Creating wine evangelists

“Wine is more than what’s in the bottle.”

Many firms would love to create such evangelists among their customers, reviewers, and retailers. But how?

Many people like the products they buy. But some people go beyond mere liking, and become enthusiastic advocates. Think of Apple, which has many consumers, bloggers, and media critics who rave about its trend-setting phones. These “product evangelists” voluntarily publicize the company and endorse its products. Many firms would love to create such evangelists among their customers, reviewers, and retailers. But how?

Professor Maxim Voronov wanted to answer that question. He and his co-authors decided to focus on the Ontario wine industry. They interviewed members of the industry’s “audience”: wine critics, retailers and restaurateurs. This audience not only purchases Ontario wines, but influences awareness of Ontario winemaking. The researchers examined how audience members’ views and relationships with wineries evolved over a five-year period.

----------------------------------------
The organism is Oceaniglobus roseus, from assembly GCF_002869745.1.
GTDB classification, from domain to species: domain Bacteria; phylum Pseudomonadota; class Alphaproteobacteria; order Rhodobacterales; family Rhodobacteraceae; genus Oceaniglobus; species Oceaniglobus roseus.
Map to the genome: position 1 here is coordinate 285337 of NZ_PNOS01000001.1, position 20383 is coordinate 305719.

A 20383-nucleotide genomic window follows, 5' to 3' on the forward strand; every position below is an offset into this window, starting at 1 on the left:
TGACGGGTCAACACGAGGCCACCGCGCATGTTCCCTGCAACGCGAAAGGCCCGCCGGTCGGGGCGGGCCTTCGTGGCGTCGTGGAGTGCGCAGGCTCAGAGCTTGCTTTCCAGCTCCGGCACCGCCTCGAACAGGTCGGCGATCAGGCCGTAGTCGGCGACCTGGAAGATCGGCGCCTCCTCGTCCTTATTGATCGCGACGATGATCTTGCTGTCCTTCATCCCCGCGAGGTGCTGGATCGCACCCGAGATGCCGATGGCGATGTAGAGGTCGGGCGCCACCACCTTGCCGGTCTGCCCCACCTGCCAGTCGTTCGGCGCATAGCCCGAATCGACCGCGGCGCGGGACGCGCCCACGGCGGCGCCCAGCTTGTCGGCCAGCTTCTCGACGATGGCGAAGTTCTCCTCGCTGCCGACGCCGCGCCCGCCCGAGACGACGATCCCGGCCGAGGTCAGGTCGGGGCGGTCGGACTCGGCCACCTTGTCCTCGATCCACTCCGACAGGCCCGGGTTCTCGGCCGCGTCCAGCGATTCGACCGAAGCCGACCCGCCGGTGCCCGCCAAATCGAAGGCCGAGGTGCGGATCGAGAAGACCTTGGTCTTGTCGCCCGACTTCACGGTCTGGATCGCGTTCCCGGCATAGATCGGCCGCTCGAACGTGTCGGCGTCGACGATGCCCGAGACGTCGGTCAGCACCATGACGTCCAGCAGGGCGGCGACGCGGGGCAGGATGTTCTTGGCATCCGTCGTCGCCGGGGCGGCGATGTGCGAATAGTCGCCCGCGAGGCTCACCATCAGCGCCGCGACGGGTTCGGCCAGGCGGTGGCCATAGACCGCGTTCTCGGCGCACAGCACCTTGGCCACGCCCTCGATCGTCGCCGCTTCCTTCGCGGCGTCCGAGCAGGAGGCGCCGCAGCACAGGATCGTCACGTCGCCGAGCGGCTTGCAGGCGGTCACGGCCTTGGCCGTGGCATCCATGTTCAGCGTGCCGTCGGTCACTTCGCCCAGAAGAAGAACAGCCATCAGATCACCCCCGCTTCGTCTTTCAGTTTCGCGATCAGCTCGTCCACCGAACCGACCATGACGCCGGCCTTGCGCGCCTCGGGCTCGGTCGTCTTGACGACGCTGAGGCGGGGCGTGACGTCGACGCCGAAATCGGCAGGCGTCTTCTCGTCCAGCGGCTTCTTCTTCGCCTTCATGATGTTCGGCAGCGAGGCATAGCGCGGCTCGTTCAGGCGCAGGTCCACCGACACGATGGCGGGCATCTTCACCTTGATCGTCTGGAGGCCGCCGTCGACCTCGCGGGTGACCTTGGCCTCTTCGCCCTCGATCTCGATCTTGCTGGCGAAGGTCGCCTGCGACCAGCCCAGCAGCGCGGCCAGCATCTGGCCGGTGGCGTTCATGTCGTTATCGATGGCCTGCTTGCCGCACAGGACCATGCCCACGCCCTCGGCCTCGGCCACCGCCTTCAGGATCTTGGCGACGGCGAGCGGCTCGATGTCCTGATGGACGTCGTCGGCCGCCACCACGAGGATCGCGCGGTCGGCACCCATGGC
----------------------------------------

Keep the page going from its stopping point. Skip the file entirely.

The researchers discovered that wineries use rituals to create evangelists. The process is like attending church. Participation in tastings and tours creates social interactions. Those interactions in turn connect participants emotionally to winemakers, and to the wine itself. This ensures that “wine is more than what’s in the bottle.”

Interestingly, these experiences inspire evangelism in some participants, but not in others. For example, some connoisseurs strongly identify themselves as “foodies.” These people are more likely to become evangelists. Conversely, evangelism is less likely among those who see themselves as simple consumers. It also occurs less among individuals with strong professional identities.

They see the rituals as mere marketing exercises. Overall, Voronov believes that evangelism is more likely when firms create authentic experiences for their audiences. This authenticity then leads to mutually supportive relationships.

Maxim Voronov is a Professor of Strategic Management. His research examines how institutional arrangements, social norms and history all influence organizations and people. He also studies how culture can be used strategically. Voronov is especially interested in the roles that emotions and power play in these processes. He is the 2015 recipient of Goodman’s Distinguished Researcher of the Year Award.

Felipe Massa, Wesley Helms, Maxim Voronov and Liang Wang. 2016. Emotions Uncorked: Inspiring Evangelism for the Emerging Practice of Cool Climate Winemaking in Ontario. Forthcoming in Academy of Management Journal.